in the land of sometimes[5]

Posted on Sunday 3 January 2016

This figure is obviously adapted from the last post [oh well…]. It’s the strength of effect [Standardized Mean Difference AKA Cohen’s d AKA ~Hedges g] of the Atypical Antipsychotics [in black] in the treatment of Schizophrenia with the values for Brexpiperazole  added below [in green]. The  upper values are from thousands of patients compiled in a meta-analysis and the Brexpiperazole values are from a few hundred in two recent RCTs [see the spice must flow…]. In an earlier version of this figure, I hadn’t put in the 95% Confidence Limits [because I didn’t know how]. The diamond at the bottom is the weighted mean for the Brexpiprazole values [SMD = -0.28].

While the practice of using p·values as a gold standard continues in our psychiatry journals, that’s not the case throughout the scientific world. To make the point for the thousandth time, all a p·value tells you is that two populations differ, but not by how much. Statistical separation can vary from trivial to meaningful, and the p·value doesn’t reveal anything about that variability. So the American Psychological Association recommends that the Effect Size with its 95% Confidence Intervals be universally reported [and many of their journals won’t publish articles that don’t include them]. The Effect Size not only adds the dimension of the magnitude of an effect, in many cases, it can be used for comparisons between studies.

Though the Effect Size adds a quantitative dimension to the RCT analysis over the qualitative p·value, it’s no gold standard either. Note the width of the 95% Confidence Intervals in the Brexpiprazole data. Is that because these are individual RCTs rather than pooled studies with much larger groups? Is it because these are CRO-run studies spread over [too] many sites [60 each!]? We don’t know that. All we really know is that it sure is a wide interval, apparent also in the standard deviation values [σ]:

BREXPIPRAZOLE Trials in Schizophrenia

STUDY DRUG MEAN SEM σ n p d lower upper
Correll et al placebo -12.01 1.60 21.35 178
0.25mg -14.90 2.23 20.80 87 0.3 0.14 -0.120 0.393
2mg -20.73 1.55 20.80 180 <0.0001 0.41 0.204 0.623
4mg -19.65 1.54 20.55 178 0.0006 0.36 0.155 0.574
Kane et al placebo -13.53 1.52 20.39 180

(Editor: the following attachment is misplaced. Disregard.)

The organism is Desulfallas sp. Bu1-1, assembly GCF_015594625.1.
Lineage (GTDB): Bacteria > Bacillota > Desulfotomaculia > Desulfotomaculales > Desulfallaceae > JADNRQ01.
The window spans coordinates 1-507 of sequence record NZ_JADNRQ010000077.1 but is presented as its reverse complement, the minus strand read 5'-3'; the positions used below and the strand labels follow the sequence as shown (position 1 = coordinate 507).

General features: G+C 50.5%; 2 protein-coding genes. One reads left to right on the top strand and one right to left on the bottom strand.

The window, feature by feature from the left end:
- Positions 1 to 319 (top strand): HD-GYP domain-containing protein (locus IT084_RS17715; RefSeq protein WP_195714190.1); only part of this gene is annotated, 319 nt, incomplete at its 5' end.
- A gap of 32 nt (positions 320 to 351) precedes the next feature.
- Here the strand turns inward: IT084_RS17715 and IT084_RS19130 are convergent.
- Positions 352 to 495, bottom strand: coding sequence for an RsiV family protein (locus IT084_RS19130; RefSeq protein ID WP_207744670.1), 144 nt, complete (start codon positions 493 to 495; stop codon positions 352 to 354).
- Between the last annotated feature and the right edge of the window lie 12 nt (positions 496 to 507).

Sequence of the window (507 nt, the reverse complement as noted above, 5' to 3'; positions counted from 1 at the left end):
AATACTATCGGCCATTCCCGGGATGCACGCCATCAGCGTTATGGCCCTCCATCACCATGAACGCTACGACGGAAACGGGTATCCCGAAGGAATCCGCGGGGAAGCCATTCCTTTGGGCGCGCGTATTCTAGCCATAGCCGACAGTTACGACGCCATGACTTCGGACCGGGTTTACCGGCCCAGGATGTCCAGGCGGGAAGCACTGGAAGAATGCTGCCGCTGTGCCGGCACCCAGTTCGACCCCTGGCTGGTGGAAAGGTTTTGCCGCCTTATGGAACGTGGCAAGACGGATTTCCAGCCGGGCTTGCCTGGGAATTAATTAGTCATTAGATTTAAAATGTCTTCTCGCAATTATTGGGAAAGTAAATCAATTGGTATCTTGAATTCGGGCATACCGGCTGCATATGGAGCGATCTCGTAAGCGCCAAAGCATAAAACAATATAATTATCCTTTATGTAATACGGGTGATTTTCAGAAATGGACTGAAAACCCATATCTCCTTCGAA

1mg -16.90 1.86 20.12 117 0.1588 0.166 -0.067 0.399
2mg -16.61 1.49 19.93 179 0.1488 0.153 -0.054 0.360
4mg -20.00 1.48 13.45 181 0.0022 0.321 0.113 0.529
[values in red calculated by yours truly – not in the paper]

A thing of beauty, this little table. It doesn’t answer all the questions, but it gives you all the information you need to think about things in an informed way. The Effect Size [d] values and their 95% Confidence Intervals are a decided plus. In a way, these two articles are exemplary. The papers themselves tell you that it is an industry funded, ghost written article. All the information in the table is either in the paper or easily calculated [in red]. Add the information on, and you are in a position to make informed decisions about what these two studies have to say about the efficacy of Brezpiprazole. And now to the point of this post. These papers represent progress. While it’s not Data Transparency proper, it’s close enough for everyday work. But this is the exception to the rule, to be able to make that table with a minimal expenditure of energy.

These two papers are not available on line, and the abstracts in PubMed don’t have enough information to construct the table. So you have to have access to the papers. If your retirement hobby is trying to evaluate these RCTs of psychiatric drugs, you already know that in the majority of papers, it isn’t possible to make that table this easily, if at all. Though all you really need is the MEAN, the number of subjects, and either the SEM [Standard Error of the Mean] or the Standard Deviation for each group – and you’re good to go. But invariably, they’re not available. The results are frequently reported in some other way, and one gets the feeling that it’s by design – a bit of subterfuge. But whether that conclusion is an acquired paranoia on my part or the truth doesn’t matter. What matters is that you can’t do what’s needed to understand the efficacy results and to compare them with other studies.

This is the stuff of premature hair loss and nervous twitches in the brave souls who do meta-analyses. And they’ve responded by finding ways to gather the needed information to produce tables like this one. Their methodology is buried in big thick books like the Cochrane Handbook for Systemic Reviews of Interventions or expensive software like the Comprehensive Meta-Analysis software. This is hardly the stuff for your basic hobby blogger like me. Fortunately, there are all kinds of formulas and Internet calculators scattered around that allow one to get the job done. So the next one of these in the land of sometimes… posts will likely be a short catalog of these tools [for we mortals] for exhuming the information that should’ve been provided by the authors/writers in the first place. Boring? yes. Necessary? also yes. The alternative is tantamount to drinking the Kool-ade.
hat tip to Glen Spielmans and other teachers… 
Mickey @ 12:15 PM

oh well…

Posted on Friday 1 January 2016